Because it is more difficult (not impossible) to find useful options at those infield positions, it is wise to lean toward drafting infielders early in the draft. Leaving one or two OF spots open for the draft end game is a sound strategy. When I leave the draft room, there is no place I would rather be weak than OF given the odds that I can find strong free agent producers.
Look Ahead at Possible 2015 Values
All of the players highlighted here are currently ranked outside of the top 50 OF for 2015 by ESPN’s Tristan Cockroft. These players could be late game draft targets or possible free agent pickups.
A.J. Pollock, Arizona Diamondbacks – Pollock lost large portions of 2014 due to a broken hamate bone, but he still managed to post strong all around numbers. Pollock will turn 27 this off-season, he plays in a great hitters park and he has the type of versatile fantasy game that is ideal for a third or 4th OF. Pollock has good contact skills, has the power to hit around 15 HRs and the speed to steal 25 bases. Don’t let him fall too far in 2015 drafts.
Rusney Castillo, Boston Red Sox – Castillo is the next Cuban sensation and his stock is likely to rise between now and draft season. In 40 ABs with the Sox this fall, Castillo managed to bat .333 with 2 HRs and 3 SBs. He does not have quite as much upside as some of his Cuban counterparts, but at age 27 he is MLB ready and has an intriguing combination of speed and power. He is highly unlikely to hit anywhere near .300, but he is capable of doing a lot of damage in Fenway Park.
Melky Cabrera, Free Agent – Melky does not get enough respect from the fantasy community. He is controversial because of his PED use, but in three of the past four seasons, he has been a top 20 OF. He got a little lucky with a high HR/FB% this year, but he is a line drive hitter capable of hitting .300. He has double-digit power and will also contribute a handful of SBs. If he re-signs in Toronto (or another strong offensive club), he will be a terrific value pick in the later rounds.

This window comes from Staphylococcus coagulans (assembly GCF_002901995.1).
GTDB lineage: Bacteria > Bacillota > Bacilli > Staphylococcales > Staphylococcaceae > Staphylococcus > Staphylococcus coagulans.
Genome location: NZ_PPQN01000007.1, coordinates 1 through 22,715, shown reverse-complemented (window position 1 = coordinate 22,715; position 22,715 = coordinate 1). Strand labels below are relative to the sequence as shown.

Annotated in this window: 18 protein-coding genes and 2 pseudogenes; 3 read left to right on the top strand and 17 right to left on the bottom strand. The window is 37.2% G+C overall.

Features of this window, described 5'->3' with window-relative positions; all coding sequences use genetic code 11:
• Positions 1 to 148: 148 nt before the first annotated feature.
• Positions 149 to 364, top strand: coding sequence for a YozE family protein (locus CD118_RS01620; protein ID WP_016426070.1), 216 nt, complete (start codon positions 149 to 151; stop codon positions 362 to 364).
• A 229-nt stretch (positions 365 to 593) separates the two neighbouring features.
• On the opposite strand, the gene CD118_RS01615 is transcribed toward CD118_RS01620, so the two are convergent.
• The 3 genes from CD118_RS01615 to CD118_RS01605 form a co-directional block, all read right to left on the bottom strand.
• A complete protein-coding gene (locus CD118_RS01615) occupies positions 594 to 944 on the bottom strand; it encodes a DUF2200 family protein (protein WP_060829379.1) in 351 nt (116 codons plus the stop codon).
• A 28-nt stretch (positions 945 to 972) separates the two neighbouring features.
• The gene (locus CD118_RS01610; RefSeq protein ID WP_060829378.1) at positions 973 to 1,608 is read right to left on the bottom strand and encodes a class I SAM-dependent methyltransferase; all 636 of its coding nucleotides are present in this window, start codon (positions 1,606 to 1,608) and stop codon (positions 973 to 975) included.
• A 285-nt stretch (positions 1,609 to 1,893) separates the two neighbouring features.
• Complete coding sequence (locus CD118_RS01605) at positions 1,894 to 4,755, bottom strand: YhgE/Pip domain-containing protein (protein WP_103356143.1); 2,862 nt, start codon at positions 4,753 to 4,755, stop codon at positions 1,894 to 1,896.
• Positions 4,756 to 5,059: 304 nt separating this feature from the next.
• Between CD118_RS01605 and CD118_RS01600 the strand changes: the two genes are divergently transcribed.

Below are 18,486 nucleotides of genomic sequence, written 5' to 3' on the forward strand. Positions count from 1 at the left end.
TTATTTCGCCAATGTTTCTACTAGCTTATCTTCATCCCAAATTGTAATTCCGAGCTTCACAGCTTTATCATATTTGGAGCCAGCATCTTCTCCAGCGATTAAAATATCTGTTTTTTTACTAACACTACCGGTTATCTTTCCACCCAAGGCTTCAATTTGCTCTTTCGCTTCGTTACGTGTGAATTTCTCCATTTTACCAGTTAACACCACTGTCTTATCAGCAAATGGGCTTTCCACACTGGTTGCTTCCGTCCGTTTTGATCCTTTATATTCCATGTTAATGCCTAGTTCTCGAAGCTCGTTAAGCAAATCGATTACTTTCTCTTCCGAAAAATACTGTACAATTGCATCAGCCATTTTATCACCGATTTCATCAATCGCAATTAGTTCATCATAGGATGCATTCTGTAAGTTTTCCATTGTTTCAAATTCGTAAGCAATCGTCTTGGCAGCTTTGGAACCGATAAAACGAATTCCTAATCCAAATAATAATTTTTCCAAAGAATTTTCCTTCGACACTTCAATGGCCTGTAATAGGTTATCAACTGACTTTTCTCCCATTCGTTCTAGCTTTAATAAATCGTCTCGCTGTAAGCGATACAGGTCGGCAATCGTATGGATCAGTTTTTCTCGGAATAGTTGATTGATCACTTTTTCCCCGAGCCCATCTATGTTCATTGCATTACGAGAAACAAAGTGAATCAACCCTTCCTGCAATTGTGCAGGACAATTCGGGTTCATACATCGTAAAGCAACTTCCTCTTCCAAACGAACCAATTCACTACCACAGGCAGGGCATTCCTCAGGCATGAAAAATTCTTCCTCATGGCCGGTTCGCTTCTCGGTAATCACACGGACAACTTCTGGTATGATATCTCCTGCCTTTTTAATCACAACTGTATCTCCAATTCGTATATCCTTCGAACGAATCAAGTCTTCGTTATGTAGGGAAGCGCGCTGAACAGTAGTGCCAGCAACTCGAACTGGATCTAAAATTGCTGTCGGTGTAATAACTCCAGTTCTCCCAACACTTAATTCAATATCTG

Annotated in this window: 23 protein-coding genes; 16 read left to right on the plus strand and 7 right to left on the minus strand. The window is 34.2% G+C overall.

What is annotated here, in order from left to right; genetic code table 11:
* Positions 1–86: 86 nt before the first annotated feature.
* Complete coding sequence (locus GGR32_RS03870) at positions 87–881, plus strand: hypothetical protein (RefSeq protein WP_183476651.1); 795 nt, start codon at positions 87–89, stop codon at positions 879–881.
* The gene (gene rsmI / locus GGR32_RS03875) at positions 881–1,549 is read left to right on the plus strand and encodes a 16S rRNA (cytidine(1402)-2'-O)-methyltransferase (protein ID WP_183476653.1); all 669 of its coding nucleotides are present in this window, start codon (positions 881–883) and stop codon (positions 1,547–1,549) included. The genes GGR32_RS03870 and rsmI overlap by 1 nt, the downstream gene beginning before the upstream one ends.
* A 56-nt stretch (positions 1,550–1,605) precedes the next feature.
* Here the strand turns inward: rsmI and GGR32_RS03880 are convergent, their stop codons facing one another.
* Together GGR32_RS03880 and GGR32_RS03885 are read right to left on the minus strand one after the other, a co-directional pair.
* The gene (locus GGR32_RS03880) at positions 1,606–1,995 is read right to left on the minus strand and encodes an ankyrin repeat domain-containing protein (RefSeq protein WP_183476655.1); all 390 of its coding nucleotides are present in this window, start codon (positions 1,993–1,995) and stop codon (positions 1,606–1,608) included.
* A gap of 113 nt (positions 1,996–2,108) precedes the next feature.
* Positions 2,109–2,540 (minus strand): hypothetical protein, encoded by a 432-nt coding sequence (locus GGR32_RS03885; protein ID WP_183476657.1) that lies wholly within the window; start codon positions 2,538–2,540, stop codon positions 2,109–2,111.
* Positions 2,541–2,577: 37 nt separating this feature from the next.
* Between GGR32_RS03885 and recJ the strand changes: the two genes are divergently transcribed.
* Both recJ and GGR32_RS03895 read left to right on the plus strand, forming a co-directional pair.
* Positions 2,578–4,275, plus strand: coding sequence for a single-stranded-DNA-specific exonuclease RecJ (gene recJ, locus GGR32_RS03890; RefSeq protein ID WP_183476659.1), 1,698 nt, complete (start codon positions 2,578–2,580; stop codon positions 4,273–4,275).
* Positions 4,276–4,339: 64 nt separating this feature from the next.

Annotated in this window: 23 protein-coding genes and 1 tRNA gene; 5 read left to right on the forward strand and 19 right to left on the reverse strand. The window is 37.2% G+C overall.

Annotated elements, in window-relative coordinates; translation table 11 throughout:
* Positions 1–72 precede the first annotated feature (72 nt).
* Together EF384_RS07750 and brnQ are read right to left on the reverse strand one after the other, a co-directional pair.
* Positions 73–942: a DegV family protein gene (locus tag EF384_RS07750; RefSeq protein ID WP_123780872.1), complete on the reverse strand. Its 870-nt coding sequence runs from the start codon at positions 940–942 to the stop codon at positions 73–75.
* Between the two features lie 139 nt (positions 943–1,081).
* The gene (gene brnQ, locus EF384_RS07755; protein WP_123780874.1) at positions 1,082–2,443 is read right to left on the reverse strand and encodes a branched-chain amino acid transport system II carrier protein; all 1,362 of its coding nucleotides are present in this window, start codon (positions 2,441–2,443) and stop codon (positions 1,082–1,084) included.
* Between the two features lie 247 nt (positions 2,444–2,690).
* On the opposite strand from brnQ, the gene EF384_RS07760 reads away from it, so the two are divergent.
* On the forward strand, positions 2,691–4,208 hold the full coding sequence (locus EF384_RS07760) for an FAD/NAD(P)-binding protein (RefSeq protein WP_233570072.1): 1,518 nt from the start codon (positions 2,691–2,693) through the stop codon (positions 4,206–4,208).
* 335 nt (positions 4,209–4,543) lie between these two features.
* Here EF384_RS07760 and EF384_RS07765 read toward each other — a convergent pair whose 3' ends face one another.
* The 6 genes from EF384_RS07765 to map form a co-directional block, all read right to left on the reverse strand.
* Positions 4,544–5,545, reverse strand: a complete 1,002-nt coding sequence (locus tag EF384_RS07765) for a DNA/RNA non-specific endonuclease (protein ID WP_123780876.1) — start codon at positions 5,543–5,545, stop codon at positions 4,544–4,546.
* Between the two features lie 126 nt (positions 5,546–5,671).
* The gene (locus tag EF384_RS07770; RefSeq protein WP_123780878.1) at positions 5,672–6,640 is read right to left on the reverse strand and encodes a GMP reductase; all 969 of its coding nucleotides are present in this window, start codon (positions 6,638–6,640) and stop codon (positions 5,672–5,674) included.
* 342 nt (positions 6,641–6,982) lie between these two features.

Adam Eaton, Chicago White Sox – Eaton is locked into the lead off spot in an up and coming White Sox offense. He does not have much power, but he could eventually have double-digit power. Eaton’s success rate on the base paths was a disappointing 15/24, but at 25 years old he still has his best seasons ahead of him.
Denard Span, Free Agent – Span’s value will certainly depend on where he signs. He is a 30-year-old speed guy who is not going to deliver anything in the power categories. Span’s excellent plate discipline makes him a strong bet to produce in three categories and he should be available at an affordable price.
Dexter Fowler, Houston Astros – Fowler strikes out a lot, but he walks enough to make up for it. He does not run as much as he could, but he has elite speed, double-digit power and good on base skills. The 28-year-old could make an excellent value in an emerging Astros lineup.
Carl Crawford, Los Angeles Dodgers – the 33-year-old Crawford may need a trade in order to get the ABs he needs, but he still offers elite speed along with double-digit power when healthy. Crawford was successful on 23 of 29 SB attempts in 2014 and his contact rates along with his line drive rates make him a safe bet to assist in the BA category.
Joc Pederson, Los Angeles Dodgers – Pederson is an elite, MLB ready prospect coming off a 30/30 AAA season. Expect the Dodgers to figure out a way to make Pederson an every-day player in 2015. He has monster upside.
Arismendy Alcantara, Chicago Cubs – Alcantara struggled to make contact during his rookie season, but the category juice was on full display. In 70 games, 22-year-old Alcantara delivered 10 HRs and 8 SBs. Since he was a .300 hitter in AAA, expect Alcantara to make some improvement in the batting average category moving forward.